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Light theory

In 1827, William Rowan Hamilton presented his Theory of Systems of Rays at the Royal Irish Academy in Dublin. Although he was still an undergraduate, only 21 years old, his work is one of the important works in optics, for it provided a single function that brings together mechanics, optics and mathematics. It led to establishing the wave theory of light, which holds that light is a form of energy that travels in waves.Return to This Day in History


Thomas Drummond (1797-1840) was a Scottish inventor of limelight, or Drummond light, (the intense white light produced by heating a piece of lime [calcium oxide] in an oxyhydrogen flame) and the heliostatia (an apparatus containing a movable mirror and used to reflect sunlight in a fixed direction). Both were designed to make surveying possible through day or night. Limelight was first used in autumn 1825 during the survey of Ireland. In 1829, he applied his idea for use in lighthouses. The brilliance of the light surpassed the various lights then known. Drummond was still working on reducing the cost of its operation when he became a politician, and by 1835 was the de facto governor of Ireland, although not in an official sense. He died at an early age, of overwork, in Dublin.
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Ottmar Mergenthaler (1854-1899) was the German inventor of the Linotype typesetting machine in 1886. It was regarded as the greatest advance in printing since the development of moveable type 400 years earlier. He moved to the U.S. in 1872 and at the age of 32, he designed and built his first linotype machine. With it, the two operations of setting and casting type in lead lines were performed simply by touching the keys of a board similar to the keyboard of a typewriter. It enabled one operator to be machinist, type-setter, justifier and type-founder and was first used in 1886 by the New York Tribune. He subsequently produced many great improvements on the basic design before his early death at the age of 45.Return to This Day in History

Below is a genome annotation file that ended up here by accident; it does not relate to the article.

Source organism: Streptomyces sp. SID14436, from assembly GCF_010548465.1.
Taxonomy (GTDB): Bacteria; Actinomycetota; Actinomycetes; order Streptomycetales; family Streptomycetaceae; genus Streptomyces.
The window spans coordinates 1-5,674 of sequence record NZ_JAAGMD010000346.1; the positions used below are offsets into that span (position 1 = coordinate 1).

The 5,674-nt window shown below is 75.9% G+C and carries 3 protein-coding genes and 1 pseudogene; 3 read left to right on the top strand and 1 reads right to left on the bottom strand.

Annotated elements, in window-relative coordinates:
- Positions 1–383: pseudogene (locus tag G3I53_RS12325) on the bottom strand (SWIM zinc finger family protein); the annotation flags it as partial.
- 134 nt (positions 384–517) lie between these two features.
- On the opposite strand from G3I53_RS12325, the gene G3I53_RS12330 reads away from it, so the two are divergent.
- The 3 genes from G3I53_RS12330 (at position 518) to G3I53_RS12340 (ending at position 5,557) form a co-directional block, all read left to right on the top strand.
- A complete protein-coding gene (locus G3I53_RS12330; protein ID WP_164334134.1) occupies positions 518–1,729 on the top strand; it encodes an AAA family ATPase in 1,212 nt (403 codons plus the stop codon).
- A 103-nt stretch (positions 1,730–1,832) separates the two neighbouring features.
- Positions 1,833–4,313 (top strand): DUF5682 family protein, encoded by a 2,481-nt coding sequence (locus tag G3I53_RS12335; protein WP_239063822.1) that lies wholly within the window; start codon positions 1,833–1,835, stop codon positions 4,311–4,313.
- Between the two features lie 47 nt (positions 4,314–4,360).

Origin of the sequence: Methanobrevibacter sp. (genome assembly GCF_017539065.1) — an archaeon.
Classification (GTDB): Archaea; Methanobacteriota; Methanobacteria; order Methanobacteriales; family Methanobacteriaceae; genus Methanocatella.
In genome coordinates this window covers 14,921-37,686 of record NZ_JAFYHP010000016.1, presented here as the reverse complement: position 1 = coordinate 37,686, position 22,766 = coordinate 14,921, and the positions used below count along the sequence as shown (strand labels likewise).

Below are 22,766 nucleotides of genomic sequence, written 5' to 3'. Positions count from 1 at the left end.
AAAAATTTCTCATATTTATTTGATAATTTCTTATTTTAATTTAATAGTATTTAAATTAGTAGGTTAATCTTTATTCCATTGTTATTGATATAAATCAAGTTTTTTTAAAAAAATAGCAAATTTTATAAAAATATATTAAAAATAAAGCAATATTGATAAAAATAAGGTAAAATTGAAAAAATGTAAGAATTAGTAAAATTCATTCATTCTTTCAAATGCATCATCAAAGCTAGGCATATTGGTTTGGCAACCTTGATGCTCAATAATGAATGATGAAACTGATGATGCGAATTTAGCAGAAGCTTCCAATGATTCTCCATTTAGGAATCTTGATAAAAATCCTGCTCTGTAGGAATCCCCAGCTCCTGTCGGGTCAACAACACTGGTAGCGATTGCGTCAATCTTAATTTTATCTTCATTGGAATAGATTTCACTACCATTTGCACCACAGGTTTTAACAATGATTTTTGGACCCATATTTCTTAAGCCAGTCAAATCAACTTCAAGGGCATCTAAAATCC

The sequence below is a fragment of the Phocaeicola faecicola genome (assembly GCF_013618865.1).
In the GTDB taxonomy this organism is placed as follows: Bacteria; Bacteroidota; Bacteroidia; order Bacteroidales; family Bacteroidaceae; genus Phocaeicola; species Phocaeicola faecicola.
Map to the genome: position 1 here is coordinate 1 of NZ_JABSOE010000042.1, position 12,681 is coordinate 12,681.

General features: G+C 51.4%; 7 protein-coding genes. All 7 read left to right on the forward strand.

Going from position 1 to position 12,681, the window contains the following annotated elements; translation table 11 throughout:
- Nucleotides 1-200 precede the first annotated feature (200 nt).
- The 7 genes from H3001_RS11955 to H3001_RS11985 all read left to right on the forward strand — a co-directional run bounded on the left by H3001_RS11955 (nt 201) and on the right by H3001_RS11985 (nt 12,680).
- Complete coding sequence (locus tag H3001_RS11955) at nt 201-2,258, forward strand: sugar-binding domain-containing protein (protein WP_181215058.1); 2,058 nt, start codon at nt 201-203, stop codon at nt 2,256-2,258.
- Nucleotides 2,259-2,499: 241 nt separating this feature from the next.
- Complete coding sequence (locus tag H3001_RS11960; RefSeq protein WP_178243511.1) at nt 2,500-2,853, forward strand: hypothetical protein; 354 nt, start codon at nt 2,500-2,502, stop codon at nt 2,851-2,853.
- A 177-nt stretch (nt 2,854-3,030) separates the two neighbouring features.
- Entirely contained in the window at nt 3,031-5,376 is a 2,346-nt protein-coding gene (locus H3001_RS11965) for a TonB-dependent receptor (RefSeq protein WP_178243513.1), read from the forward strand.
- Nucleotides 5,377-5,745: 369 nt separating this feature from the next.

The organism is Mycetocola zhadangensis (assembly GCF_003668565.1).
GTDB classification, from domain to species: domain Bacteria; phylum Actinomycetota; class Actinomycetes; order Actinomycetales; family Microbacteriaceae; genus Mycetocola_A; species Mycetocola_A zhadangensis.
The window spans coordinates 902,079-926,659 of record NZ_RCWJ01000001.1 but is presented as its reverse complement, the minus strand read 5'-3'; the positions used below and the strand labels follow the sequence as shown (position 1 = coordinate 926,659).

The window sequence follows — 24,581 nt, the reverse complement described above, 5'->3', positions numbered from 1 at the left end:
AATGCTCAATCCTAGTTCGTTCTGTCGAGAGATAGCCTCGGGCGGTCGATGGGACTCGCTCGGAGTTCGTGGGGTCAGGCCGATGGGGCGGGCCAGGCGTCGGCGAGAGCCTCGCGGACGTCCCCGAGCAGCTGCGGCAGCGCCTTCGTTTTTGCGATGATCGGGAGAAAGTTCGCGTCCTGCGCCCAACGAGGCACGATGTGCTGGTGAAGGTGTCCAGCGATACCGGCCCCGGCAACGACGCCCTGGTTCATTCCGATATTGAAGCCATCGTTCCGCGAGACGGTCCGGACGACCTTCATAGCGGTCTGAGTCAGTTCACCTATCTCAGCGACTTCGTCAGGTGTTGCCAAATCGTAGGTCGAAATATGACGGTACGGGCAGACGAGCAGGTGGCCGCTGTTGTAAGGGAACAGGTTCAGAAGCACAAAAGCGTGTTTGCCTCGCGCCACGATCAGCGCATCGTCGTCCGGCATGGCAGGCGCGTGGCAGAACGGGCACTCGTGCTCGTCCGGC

In 1943, the hallucinogenic effect of the drug LSD, lysergic acid diethylamide, was first observed. The Swiss chemist, Albert Hoffman had five years before synthesized the drug but his hopes of using in the treatment of respiratory problems were not fulfilled, and he shelved the samples. On April 16th, he accidentally absorbed some of the drug through his skin as a result of touching its container. It affected his nervous system and produced dizziness with hallucinations. The drug is related to a substance in ergot, a fungus that grows on rye and other grains. It is now known that LSD acts to block the action of serotonin (the indole amine transmitter of nerve impulses) in brain tissue. No safe clinical use had been found for te drug although its dangerous side effects are well known.
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Lumiere Cinemas

In 1895, the first motion picture shown on a screen was presented by Auguste and Louis Lumière. An invited audience at 44 Rue de Rennes in Paris viewed the film La Sortie des ouvriers de l’usine Lumière. As the title implies, the film they shot specially for the occasion showed workers leaving the Lumières’ own factory in Lyon. The factory made a variety of photographic products and had a large workforce. The film shows the workers streaming out of the factory gates. Most of them are on foot they were followed by those with bicycles and finally came those with cars. Several more private screenings followed before the first public showing, at the Salon Indien of the Grand Café, 14 Boulevard des Capucines in Paris on 28th December. The Lumières soon began opening cinemas in London, Brussels, Berlin and New York.